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Oklahoma City - An OSU Degree in OKC.

Surveying continues growth as online program at OSU-OKC

OKLAHOMA CITY – Jeff DeLaughter had gone as far as he could go in his surveying career. Despite 25 years’ experience, he still had to work under someone else because did not have a degree or a license that would allow him to take on more responsibility and advance in the field.

That changed when DeLaughter received his associate of applied science degree in surveying technology from Oklahoma State University-Oklahoma City in 2017.

“Unless you have a degree it’s almost impossible to move into management. Now I’m an associate and on a path to shareholder,” said DeLaughter, who works in the Frisco, Texas, office of Kimley-Horn. The civil engineering company even paid for his degree.

Licensed surveyors are in high demand and are paid three to four times as much as those doing the same work without a license, he said.

DeLaughter said he gets two or three job offers a week.

“There’s not enough surveyors,” he said. “Surveying is the industry to get into right now.”

He has hired three other graduates of the OSU-OKC program and encourages others in the company to enroll.

“I recommend it to everyone who comes through my office,” he said. “It’s definitely a great program.”

The OSU-OKC surveying program was dying when the decision was made to transform it into an online program in 2009-10, said Terry Clinefelter, department head of construction technologies.

“Maybe 20 students were enrolled at the time,” Clinefelter said. “This summer enrollment is at 80 students, with 30 percent out-of-state.”

People need access to the education but cannot find it where they live, he said. Students come from in Texas, New York, California and Alaska.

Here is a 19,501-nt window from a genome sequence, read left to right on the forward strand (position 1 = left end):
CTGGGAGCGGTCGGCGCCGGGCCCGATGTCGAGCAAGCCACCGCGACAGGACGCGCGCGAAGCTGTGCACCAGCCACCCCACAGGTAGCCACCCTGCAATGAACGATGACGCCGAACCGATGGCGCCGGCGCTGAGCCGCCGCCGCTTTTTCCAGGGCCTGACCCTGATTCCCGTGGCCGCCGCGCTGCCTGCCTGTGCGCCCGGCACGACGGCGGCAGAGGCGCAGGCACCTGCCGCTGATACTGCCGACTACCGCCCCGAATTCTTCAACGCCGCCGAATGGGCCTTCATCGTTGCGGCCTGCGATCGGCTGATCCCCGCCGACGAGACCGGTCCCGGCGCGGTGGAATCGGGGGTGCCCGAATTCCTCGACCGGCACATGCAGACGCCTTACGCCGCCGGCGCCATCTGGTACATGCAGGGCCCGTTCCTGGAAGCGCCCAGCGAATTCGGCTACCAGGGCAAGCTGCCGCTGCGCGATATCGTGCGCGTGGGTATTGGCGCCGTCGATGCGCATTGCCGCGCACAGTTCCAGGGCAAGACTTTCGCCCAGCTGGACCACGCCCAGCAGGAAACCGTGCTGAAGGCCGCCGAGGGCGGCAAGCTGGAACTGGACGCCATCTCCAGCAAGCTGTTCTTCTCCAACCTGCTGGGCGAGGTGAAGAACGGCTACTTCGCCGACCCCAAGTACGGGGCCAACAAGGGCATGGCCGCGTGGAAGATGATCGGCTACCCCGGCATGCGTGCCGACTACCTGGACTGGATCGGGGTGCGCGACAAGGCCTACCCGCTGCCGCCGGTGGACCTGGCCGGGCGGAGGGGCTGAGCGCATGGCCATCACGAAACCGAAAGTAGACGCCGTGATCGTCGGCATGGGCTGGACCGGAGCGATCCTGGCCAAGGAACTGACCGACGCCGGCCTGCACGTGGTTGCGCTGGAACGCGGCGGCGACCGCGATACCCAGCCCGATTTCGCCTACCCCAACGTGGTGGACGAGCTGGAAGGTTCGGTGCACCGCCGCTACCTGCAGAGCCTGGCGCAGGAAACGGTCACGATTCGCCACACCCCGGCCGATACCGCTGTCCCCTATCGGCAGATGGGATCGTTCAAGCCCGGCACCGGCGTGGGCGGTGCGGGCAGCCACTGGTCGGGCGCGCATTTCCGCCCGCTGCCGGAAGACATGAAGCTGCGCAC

OSU-OKC reworked the classes to help students complete the 60 credits hours sooner. The majority are part-time students juggling jobs and families, he said.

It may take them longer than two years to get the two-year degree, but after they graduate and are licensed, they can be earning six figures within a few years, Clinefelter said.

“The industry is in very high demand for young people wanting to come in,” he said. “It’s a career where you can take any path you want.”

Surveyors can work indoors or outside. They can work for themselves or for a real estate developer, transportation department, utility company or oil and gas company.

“Anything involving land – buying, selling, modifying, royalties – a surveyor is probably involved,” Clinefelter said. “The program has been a huge success; the students have been even more.”

OSU-OKC’s surveying program provides a well-rounded, practical surveying education covering many facets of surveying including geodesy, photogrammetry, remote sensing, global positioning, computer-aided design, residential subdivision design and legal principles.

Cost of the two-year program – tuition, fees, books – is about $16,000, Clinefelter said. With support from the Oklahoma Society of Land Surveyors, students have the opportunity to join OSU-OKC’s OSLS chapter and apply for one of the scholarships offered annually.

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